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Neuropsychiatric Events in Systemic Lupus Erythematosus: Predictors of Occurrence and Resolution in a Longitudinal Analysis of an International Inception Cohort

Publikation: Bidrag til tidsskriftTidsskriftartikelForskningpeer review


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  • John G Hanly
  • Caroline Gordon
  • Sang-Cheol Bae
  • Juanita Romero-Diaz
  • Jorge Sanchez-Guerrero
  • Sasha Bernatsky
  • Ann E Clarke
  • Daniel J Wallace
  • David A Isenberg
  • Anisur Rahman
  • Joan T Merrill
  • Paul R Fortin
  • Dafna D Gladman
  • Murray B Urowitz
  • Ian N Bruce
  • Michelle Petri
  • Ellen M Ginzler
  • M A Dooley
  • Rosalind Ramsey-Goldman
  • Susan Manzi
  • Andreas Jonsen
  • Graciela S Alarcón
  • Ronald F van Vollenhoven
  • Cynthia Aranow
  • Meggan Mackay
  • Guillermo Ruiz-Irastorza
  • S Sam Lim
  • Murat Inanc
  • Kenneth C Kalunian
  • Soren Jacobsen
  • Christine A Peschken
  • Diane L Kamen
  • Anca Askanase
  • Vernon Farewell
Vis graf over relationer

OBJECTIVE: To determine predictors of change in neuropsychiatric (NP) event status in a large, prospective, international inception cohort of patients with systemic lupus erythematosus (SLE).

METHODS: Upon enrollment and annually thereafter, NP events attributed to SLE and non-SLE causes and physician-determined resolution were documented. Factors potentially associated with the onset and resolution of NP events were determined by time-to-event analysis using a multistate modeling structure.

RESULTS: NP events occurred in 955 (52.3%) of 1,827 patients, and 593 (31.0%) of 1,910 unique events were attributed to SLE. For SLE-associated NP (SLE NP) events, multivariate analysis revealed a positive association with male sex (P = 0.028), concurrent non-SLE NP events excluding headache (P < 0.001), active SLE (P = 0.012), and glucocorticoid use (P = 0.008). There was a negative association with Asian race (P = 0.002), postsecondary education (P = 0.001), and treatment with immunosuppressive drugs (P = 0.019) or antimalarial drugs (P = 0.056). For non-SLE NP events excluding headache, there was a positive association with concurrent SLE NP events (P < 0.001) and a negative association with African race (P = 0.012) and Asian race (P < 0.001). NP events attributed to SLE had a higher resolution rate than non-SLE NP events, with the exception of headache, which had comparable resolution rates. For SLE NP events, multivariate analysis revealed that resolution was more common in patients of Asian race (P = 0.006) and for central/focal NP events (P < 0.001). For non-SLE NP events, resolution was more common in patients of African race (P = 0.017) and less common in patients who were older at SLE diagnosis (P < 0.001).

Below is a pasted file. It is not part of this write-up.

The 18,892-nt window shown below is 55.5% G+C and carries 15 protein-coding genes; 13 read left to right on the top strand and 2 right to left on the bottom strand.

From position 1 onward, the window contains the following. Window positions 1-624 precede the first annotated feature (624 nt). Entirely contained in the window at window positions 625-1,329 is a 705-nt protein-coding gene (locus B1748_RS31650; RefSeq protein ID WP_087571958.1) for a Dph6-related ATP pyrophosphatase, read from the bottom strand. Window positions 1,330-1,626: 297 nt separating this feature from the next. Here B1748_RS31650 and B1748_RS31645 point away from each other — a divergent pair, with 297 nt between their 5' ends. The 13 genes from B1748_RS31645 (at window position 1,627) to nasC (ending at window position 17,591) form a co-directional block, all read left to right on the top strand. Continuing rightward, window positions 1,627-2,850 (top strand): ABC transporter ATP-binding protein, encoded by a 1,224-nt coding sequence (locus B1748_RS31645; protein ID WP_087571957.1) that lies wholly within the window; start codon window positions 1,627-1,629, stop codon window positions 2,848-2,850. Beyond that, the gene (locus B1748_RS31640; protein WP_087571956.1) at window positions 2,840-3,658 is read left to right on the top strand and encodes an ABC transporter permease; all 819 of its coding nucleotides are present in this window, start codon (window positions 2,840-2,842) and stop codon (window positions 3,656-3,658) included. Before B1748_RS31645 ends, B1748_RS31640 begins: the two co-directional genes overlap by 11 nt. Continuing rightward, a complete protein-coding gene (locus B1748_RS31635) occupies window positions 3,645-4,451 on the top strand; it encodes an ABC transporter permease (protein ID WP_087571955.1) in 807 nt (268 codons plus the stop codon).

CONCLUSION: In a large and long-term study of the occurrence and resolution of NP events in SLE, we identified subgroups with better and worse prognosis. The course of NP events differs greatly depending on their nature and attribution.

TidsskriftArthritis and Rheumatology
Udgave nummer12
Sider (fra-til)2293-2302
Antal sider10
StatusUdgivet - dec. 2021

Bibliografisk note

© 2021, American College of Rheumatology.

ID: 73995308